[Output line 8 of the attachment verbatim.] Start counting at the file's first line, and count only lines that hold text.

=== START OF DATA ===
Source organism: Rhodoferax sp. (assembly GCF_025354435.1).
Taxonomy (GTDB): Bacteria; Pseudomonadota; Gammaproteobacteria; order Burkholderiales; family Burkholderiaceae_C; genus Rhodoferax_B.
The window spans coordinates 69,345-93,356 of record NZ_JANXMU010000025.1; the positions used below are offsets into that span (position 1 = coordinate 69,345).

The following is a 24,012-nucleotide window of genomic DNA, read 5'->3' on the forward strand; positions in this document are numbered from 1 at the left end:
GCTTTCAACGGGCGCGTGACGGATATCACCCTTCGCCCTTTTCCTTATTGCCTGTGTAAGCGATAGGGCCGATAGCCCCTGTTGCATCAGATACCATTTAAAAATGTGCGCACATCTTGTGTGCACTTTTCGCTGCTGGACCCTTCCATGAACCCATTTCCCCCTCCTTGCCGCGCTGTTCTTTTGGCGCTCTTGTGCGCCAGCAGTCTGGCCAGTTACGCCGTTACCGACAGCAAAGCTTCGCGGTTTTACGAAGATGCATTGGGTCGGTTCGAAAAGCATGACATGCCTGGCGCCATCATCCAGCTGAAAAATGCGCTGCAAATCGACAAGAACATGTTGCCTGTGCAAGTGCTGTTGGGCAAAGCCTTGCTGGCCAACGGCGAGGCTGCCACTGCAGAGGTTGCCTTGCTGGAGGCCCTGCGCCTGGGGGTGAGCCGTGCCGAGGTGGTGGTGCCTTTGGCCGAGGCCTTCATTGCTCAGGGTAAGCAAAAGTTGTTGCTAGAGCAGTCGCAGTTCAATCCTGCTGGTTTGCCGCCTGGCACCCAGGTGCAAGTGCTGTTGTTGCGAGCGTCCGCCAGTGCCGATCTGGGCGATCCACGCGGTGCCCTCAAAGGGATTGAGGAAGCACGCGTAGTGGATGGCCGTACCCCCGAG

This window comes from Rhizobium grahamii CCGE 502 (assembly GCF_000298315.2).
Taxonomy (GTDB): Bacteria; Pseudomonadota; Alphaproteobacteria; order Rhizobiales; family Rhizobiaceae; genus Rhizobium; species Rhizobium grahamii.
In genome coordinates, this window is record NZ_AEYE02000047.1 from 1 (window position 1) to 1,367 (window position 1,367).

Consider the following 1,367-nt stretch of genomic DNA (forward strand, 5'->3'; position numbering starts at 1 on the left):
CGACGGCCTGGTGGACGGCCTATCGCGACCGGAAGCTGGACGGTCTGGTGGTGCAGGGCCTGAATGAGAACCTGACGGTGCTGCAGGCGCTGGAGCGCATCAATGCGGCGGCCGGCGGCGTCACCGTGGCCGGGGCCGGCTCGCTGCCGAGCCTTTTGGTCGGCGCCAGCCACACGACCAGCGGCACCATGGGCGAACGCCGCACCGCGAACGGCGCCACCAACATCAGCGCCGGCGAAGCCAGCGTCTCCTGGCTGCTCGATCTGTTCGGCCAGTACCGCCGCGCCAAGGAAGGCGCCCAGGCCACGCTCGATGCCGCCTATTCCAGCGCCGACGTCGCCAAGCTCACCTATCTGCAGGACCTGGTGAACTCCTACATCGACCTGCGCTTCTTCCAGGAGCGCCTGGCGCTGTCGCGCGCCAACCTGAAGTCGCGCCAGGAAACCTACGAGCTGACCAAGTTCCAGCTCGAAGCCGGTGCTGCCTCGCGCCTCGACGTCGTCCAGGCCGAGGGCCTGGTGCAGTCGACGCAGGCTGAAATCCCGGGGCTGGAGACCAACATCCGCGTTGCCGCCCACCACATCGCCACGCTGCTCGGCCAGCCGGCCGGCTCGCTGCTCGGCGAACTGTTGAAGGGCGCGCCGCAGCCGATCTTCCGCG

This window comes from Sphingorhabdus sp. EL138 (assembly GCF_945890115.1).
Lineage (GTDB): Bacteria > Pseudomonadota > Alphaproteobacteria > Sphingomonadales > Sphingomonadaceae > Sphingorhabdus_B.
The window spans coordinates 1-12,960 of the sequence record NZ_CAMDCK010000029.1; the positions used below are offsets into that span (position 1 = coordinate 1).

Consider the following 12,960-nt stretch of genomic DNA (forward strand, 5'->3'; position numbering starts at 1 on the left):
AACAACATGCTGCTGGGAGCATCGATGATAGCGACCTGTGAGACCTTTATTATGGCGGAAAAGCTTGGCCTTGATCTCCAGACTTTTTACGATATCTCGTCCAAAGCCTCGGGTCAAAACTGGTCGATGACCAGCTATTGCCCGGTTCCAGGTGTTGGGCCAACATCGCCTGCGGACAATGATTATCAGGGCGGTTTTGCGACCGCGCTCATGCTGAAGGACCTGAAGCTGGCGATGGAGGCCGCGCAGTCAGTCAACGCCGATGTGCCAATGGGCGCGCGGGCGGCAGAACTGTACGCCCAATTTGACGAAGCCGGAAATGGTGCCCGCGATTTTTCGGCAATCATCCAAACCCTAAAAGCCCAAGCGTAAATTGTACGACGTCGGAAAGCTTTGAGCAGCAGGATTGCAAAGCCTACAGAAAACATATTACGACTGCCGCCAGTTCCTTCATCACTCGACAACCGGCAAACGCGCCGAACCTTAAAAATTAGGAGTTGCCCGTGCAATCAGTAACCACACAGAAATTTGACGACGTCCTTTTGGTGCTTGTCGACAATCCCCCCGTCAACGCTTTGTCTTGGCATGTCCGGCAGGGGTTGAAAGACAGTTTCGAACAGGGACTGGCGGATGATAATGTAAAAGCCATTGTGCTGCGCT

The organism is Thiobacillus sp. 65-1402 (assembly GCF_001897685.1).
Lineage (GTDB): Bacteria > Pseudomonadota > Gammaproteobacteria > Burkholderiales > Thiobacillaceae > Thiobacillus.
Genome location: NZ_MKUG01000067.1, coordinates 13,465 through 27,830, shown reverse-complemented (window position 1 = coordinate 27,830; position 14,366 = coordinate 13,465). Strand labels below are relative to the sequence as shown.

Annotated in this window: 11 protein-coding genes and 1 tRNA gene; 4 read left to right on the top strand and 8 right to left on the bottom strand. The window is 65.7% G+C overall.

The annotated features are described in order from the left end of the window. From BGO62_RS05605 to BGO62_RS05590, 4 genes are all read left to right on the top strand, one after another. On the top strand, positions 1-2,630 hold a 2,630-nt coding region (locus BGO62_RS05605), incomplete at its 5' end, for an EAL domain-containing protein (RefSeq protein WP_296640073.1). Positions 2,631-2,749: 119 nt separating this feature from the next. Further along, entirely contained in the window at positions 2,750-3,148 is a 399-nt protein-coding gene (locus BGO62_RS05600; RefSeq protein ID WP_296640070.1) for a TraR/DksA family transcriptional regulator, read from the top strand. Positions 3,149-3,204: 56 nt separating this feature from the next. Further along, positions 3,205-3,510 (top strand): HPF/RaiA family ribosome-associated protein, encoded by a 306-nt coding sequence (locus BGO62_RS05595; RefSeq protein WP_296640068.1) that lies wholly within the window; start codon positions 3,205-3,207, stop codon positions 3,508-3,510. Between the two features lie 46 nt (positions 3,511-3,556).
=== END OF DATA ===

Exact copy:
In genome coordinates, this window is record NZ_AEYE02000047.1 from 1 (window position 1) to 1,367 (window position 1,367).